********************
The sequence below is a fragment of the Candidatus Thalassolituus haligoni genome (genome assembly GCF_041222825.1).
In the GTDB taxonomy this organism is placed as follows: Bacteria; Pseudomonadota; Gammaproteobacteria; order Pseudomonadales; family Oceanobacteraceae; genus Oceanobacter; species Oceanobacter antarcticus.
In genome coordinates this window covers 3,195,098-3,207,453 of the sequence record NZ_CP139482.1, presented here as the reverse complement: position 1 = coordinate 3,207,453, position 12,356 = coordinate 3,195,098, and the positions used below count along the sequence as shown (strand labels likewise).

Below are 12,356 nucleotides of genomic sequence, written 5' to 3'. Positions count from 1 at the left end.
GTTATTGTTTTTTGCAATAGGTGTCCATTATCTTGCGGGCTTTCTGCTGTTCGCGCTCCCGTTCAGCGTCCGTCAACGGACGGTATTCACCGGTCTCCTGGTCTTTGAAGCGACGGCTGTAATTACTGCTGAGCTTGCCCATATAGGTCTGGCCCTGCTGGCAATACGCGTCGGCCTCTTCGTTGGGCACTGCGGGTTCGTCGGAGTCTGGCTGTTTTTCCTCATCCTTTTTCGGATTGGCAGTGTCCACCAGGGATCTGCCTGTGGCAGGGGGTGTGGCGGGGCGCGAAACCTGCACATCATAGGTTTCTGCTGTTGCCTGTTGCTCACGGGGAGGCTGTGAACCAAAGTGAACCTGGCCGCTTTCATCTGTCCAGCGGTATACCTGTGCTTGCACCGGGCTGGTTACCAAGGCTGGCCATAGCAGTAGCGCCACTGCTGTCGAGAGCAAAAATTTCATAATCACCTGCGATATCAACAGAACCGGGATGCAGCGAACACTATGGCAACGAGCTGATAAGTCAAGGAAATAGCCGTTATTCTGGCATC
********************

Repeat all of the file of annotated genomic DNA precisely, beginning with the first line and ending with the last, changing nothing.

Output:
The sequence below is a fragment of the Candidatus Thalassolituus haligoni genome (genome assembly GCF_041222825.1).
In the GTDB taxonomy this organism is placed as follows: Bacteria; Pseudomonadota; Gammaproteobacteria; order Pseudomonadales; family Oceanobacteraceae; genus Oceanobacter; species Oceanobacter antarcticus.
In genome coordinates this window covers 3,195,098-3,207,453 of the sequence record NZ_CP139482.1, presented here as the reverse complement: position 1 = coordinate 3,207,453, position 12,356 = coordinate 3,195,098, and the positions used below count along the sequence as shown (strand labels likewise).

Below are 12,356 nucleotides of genomic sequence, written 5' to 3'. Positions count from 1 at the left end.
GTTATTGTTTTTTGCAATAGGTGTCCATTATCTTGCGGGCTTTCTGCTGTTCGCGCTCCCGTTCAGCGTCCGTCAACGGACGGTATTCACCGGTCTCCTGGTCTTTGAAGCGACGGCTGTAATTACTGCTGAGCTTGCCCATATAGGTCTGGCCCTGCTGGCAATACGCGTCGGCCTCTTCGTTGGGCACTGCGGGTTCGTCGGAGTCTGGCTGTTTTTCCTCATCCTTTTTCGGATTGGCAGTGTCCACCAGGGATCTGCCTGTGGCAGGGGGTGTGGCGGGGCGCGAAACCTGCACATCATAGGTTTCTGCTGTTGCCTGTTGCTCACGGGGAGGCTGTGAACCAAAGTGAACCTGGCCGCTTTCATCTGTCCAGCGGTATACCTGTGCTTGCACCGGGCTGGTTACCAAGGCTGGCCATAGCAGTAGCGCCACTGCTGTCGAGAGCAAAAATTTCATAATCACCTGCGATATCAACAGAACCGGGATGCAGCGAACACTATGGCAACGAGCTGATAAGTCAAGGAAATAGCCGTTATTCTGGCATC